Tuesday, February 21, 2012

Name Slang

Every name has stereotypes, some more pervasive or negative than others. For some unfortunate names, stereotypes eventually turn into slang, or even accepted formal words!  Names with unpleasant associations tend to fall out of use, sometimes permanently (this is especially true for feminine names).
Up until relatively recently, you didn't want your daughter to be an Abigail. And I'm guessing you've never even met any Parnels and Fannys, or seen a Gaye younger than 50.

  • Abigail--noun, "maidservant"
  • Barney--noun, "brawl" or "mistake"
  • Biddy, a nickname for Bridget--noun, "fusspot, nag" or "maid"
  • Bobby, a nickname for Robert--noun, "policeman" [U.K.]
  • Doll/Dolly, a nickname for Dorothy--noun, "plaything, figurine"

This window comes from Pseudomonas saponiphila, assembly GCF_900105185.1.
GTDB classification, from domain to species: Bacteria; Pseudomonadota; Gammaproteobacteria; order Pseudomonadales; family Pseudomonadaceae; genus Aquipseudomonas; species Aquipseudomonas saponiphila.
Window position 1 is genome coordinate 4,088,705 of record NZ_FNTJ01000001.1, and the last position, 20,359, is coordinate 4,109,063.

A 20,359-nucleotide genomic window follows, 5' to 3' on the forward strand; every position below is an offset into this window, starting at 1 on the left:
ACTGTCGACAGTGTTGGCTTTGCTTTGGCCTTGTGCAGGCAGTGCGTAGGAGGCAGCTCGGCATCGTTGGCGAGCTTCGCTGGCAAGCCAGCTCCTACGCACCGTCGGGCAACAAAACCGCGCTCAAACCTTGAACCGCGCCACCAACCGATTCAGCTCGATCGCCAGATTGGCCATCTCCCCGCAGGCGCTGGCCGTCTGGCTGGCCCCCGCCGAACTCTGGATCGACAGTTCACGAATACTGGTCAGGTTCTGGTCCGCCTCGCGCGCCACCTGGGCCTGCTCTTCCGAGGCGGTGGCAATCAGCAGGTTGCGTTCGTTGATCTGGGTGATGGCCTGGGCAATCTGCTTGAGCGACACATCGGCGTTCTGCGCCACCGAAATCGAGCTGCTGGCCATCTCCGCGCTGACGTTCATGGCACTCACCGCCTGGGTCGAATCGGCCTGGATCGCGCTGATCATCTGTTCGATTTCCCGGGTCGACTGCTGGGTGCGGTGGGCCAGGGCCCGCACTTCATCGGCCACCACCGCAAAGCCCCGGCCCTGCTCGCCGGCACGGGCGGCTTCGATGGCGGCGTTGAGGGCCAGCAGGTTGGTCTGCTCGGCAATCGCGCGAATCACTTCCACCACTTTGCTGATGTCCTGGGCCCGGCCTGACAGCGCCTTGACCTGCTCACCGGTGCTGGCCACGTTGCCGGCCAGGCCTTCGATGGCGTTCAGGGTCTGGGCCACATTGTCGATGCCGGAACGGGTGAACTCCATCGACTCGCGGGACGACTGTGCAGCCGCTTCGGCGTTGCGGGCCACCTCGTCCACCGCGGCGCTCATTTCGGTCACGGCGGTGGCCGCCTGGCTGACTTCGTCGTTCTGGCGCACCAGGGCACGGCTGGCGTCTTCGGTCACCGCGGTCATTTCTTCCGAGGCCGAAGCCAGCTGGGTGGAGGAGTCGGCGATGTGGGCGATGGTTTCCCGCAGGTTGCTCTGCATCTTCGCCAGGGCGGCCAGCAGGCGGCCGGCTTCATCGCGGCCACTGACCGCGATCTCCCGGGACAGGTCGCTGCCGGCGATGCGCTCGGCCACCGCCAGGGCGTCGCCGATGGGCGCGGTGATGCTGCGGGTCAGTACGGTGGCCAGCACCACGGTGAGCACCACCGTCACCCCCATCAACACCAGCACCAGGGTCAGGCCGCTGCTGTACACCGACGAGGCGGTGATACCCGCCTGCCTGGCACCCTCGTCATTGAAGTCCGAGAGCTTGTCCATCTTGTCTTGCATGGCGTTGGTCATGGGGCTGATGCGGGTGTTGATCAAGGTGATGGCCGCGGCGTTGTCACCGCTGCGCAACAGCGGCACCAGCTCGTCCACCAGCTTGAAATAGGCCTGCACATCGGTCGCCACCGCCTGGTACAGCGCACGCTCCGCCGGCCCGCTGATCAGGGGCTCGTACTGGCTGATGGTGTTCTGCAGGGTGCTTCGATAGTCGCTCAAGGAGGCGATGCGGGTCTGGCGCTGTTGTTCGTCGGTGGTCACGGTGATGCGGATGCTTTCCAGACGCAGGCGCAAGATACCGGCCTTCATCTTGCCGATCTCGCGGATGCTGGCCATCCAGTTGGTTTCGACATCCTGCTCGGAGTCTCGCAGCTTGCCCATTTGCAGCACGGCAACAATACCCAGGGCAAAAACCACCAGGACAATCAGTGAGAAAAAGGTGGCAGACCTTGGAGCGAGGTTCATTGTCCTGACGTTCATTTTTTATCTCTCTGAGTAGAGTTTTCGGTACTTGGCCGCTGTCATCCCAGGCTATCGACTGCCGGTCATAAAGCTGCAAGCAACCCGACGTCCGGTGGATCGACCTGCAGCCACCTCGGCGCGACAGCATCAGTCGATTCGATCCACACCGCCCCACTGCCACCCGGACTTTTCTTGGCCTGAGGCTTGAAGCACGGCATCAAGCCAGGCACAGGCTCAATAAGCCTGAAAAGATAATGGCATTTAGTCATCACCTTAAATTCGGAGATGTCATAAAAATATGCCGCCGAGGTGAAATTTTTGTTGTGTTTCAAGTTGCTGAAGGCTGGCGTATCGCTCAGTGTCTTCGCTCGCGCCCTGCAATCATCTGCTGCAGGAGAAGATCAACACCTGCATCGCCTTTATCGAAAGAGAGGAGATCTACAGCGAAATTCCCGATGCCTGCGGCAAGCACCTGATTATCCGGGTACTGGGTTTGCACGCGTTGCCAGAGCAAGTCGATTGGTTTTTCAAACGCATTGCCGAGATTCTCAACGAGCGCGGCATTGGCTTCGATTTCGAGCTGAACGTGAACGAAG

• Fanny, a nickname for Frances--noun, "buttocks" [U.S.] or "vulva" [U.K., vulgar]
  • Guy--noun, "male"
  • Hick, a nickname for Richard--noun, "awkward, unsophisticated person"
  • Jenny, a nickname for Janet/Jane--noun, "female [esp. of birds or donkeys]"
  • Maudlin, a form of Madeline/Magdalene--adjective, "excessively tearful, mawkish"
  • Moll, a nickname for Mary--noun, "female criminal or accomplice"
  • nance, from Nancy, a nickname for Anne--noun, "effeminate male"
  • Parnel, a form of Petronilla--noun, "mistress, harlot"
  • Philander--verb, "flirt, be promiscuous"
  • Renard/Reynard--noun, "fox"
  • Sawney, a nickname for Alexander--noun, "a Scotsman" [derogatory] or "fool"
  • tawdry, an elision of Saint Audrey--adjective, "tacky, cheap"

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